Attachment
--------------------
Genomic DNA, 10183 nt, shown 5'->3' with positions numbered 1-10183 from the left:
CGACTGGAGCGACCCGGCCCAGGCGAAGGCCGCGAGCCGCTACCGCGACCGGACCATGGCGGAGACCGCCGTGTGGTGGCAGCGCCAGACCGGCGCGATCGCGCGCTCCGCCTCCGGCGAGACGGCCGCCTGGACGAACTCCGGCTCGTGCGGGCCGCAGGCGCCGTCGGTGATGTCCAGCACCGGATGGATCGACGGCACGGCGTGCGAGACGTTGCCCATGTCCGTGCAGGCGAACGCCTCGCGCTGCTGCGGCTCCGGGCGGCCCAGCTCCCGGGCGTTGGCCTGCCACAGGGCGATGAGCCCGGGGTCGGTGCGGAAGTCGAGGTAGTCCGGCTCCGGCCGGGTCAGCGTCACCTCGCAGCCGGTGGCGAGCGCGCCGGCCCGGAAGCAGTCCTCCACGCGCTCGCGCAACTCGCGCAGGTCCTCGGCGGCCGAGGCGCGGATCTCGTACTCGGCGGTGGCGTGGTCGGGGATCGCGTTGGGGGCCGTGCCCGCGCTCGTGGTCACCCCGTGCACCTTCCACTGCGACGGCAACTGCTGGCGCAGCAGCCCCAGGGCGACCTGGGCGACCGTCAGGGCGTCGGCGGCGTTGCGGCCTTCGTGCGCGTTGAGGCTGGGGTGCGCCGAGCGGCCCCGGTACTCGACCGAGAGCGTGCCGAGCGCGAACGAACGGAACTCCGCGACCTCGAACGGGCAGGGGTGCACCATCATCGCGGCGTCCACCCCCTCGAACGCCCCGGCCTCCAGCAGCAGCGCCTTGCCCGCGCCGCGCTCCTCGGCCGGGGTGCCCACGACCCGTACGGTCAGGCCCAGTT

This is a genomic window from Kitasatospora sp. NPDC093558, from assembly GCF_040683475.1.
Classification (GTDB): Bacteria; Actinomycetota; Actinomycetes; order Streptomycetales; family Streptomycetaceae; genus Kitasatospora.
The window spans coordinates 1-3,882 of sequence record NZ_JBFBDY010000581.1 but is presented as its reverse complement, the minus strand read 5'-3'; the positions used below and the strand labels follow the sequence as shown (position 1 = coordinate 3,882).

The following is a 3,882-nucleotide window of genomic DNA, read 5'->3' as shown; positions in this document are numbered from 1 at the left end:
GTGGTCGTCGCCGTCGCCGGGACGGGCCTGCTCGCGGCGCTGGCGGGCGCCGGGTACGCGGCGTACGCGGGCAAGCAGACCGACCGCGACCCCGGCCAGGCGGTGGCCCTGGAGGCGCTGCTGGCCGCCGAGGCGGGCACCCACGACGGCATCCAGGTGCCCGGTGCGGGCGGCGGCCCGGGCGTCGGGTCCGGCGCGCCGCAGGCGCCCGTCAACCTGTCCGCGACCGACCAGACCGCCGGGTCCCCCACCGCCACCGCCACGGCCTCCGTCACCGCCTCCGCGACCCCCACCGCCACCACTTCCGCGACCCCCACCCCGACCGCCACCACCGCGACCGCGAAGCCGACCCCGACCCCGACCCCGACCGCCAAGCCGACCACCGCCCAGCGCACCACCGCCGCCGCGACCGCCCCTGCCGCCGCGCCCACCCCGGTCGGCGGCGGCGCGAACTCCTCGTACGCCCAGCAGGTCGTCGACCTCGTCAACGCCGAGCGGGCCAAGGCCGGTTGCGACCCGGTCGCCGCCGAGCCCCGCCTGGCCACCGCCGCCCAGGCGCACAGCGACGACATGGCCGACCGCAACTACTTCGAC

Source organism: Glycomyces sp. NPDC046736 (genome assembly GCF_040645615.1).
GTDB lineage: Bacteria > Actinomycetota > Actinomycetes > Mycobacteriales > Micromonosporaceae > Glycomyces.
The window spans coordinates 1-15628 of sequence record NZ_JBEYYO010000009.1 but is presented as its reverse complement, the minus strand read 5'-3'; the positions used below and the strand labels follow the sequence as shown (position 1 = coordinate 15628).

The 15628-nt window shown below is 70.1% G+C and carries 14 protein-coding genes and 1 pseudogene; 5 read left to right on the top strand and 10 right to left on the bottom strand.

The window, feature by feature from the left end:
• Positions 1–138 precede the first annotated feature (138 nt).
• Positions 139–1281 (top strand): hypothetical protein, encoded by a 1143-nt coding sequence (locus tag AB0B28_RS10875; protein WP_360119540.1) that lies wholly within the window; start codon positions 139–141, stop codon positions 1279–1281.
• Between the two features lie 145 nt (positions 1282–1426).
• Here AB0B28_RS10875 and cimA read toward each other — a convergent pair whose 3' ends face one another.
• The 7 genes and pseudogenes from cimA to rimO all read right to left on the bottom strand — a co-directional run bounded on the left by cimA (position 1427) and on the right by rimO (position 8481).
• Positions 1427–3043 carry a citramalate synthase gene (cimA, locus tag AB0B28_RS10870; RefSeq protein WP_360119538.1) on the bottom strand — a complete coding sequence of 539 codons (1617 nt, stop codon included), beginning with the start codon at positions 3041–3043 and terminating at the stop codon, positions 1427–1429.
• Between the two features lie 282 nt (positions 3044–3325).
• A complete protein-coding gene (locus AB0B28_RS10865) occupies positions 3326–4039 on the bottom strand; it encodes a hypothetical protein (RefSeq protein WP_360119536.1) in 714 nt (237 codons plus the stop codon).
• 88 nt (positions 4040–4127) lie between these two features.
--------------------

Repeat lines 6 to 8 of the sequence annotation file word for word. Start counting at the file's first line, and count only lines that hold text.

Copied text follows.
The following is a 3,882-nucleotide window of genomic DNA, read 5'->3' as shown; positions in this document are numbered from 1 at the left end:
GTGGTCGTCGCCGTCGCCGGGACGGGCCTGCTCGCGGCGCTGGCGGGCGCCGGGTACGCGGCGTACGCGGGCAAGCAGACCGACCGCGACCCCGGCCAGGCGGTGGCCCTGGAGGCGCTGCTGGCCGCCGAGGCGGGCACCCACGACGGCATCCAGGTGCCCGGTGCGGGCGGCGGCCCGGGCGTCGGGTCCGGCGCGCCGCAGGCGCCCGTCAACCTGTCCGCGACCGACCAGACCGCCGGGTCCCCCACCGCCACCGCCACGGCCTCCGTCACCGCCTCCGCGACCCCCACCGCCACCACTTCCGCGACCCCCACCCCGACCGCCACCACCGCGACCGCGAAGCCGACCCCGACCCCGACCCCGACCGCCAAGCCGACCACCGCCCAGCGCACCACCGCCGCCGCGACCGCCCCTGCCGCCGCGCCCACCCCGGTCGGCGGCGGCGCGAACTCCTCGTACGCCCAGCAGGTCGTCGACCTCGTCAACGCCGAGCGGGCCAAGGCCGGTTGCGACCCGGTCGCCGCCGAGCCCCGCCTGGCCACCGCCGCCCAGGCGCACAGCGACGACATGGCCGACCGCAACTACTTCGAC

Source organism: Glycomyces sp. NPDC046736 (genome assembly GCF_040645615.1).